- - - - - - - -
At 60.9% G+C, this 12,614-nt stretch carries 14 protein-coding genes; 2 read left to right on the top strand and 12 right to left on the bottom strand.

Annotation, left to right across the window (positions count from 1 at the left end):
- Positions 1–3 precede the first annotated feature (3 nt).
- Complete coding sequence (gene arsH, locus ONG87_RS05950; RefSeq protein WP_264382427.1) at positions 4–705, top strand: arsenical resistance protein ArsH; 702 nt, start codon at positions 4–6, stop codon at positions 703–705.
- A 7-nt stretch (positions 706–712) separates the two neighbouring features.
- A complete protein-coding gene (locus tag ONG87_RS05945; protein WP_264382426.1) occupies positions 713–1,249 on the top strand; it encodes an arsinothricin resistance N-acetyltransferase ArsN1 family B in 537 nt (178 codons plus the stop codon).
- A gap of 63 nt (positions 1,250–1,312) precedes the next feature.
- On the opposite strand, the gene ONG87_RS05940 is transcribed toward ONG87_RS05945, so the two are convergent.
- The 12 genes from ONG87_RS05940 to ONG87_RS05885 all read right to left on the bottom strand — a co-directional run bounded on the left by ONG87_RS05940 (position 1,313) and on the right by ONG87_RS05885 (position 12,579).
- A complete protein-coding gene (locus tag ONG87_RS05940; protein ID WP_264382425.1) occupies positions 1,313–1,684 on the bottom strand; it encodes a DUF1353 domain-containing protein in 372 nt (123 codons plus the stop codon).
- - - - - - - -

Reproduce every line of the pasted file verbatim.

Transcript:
At 60.9% G+C, this 12,614-nt stretch carries 14 protein-coding genes; 2 read left to right on the top strand and 12 right to left on the bottom strand.

Annotation, left to right across the window (positions count from 1 at the left end):
- Positions 1–3 precede the first annotated feature (3 nt).
- Complete coding sequence (gene arsH, locus ONG87_RS05950; RefSeq protein WP_264382427.1) at positions 4–705, top strand: arsenical resistance protein ArsH; 702 nt, start codon at positions 4–6, stop codon at positions 703–705.
- A 7-nt stretch (positions 706–712) separates the two neighbouring features.
- A complete protein-coding gene (locus tag ONG87_RS05945; protein WP_264382426.1) occupies positions 713–1,249 on the top strand; it encodes an arsinothricin resistance N-acetyltransferase ArsN1 family B in 537 nt (178 codons plus the stop codon).
- A gap of 63 nt (positions 1,250–1,312) precedes the next feature.
- On the opposite strand, the gene ONG87_RS05940 is transcribed toward ONG87_RS05945, so the two are convergent.
- The 12 genes from ONG87_RS05940 to ONG87_RS05885 all read right to left on the bottom strand — a co-directional run bounded on the left by ONG87_RS05940 (position 1,313) and on the right by ONG87_RS05885 (position 12,579).
- A complete protein-coding gene (locus tag ONG87_RS05940; protein ID WP_264382425.1) occupies positions 1,313–1,684 on the bottom strand; it encodes a DUF1353 domain-containing protein in 372 nt (123 codons plus the stop codon).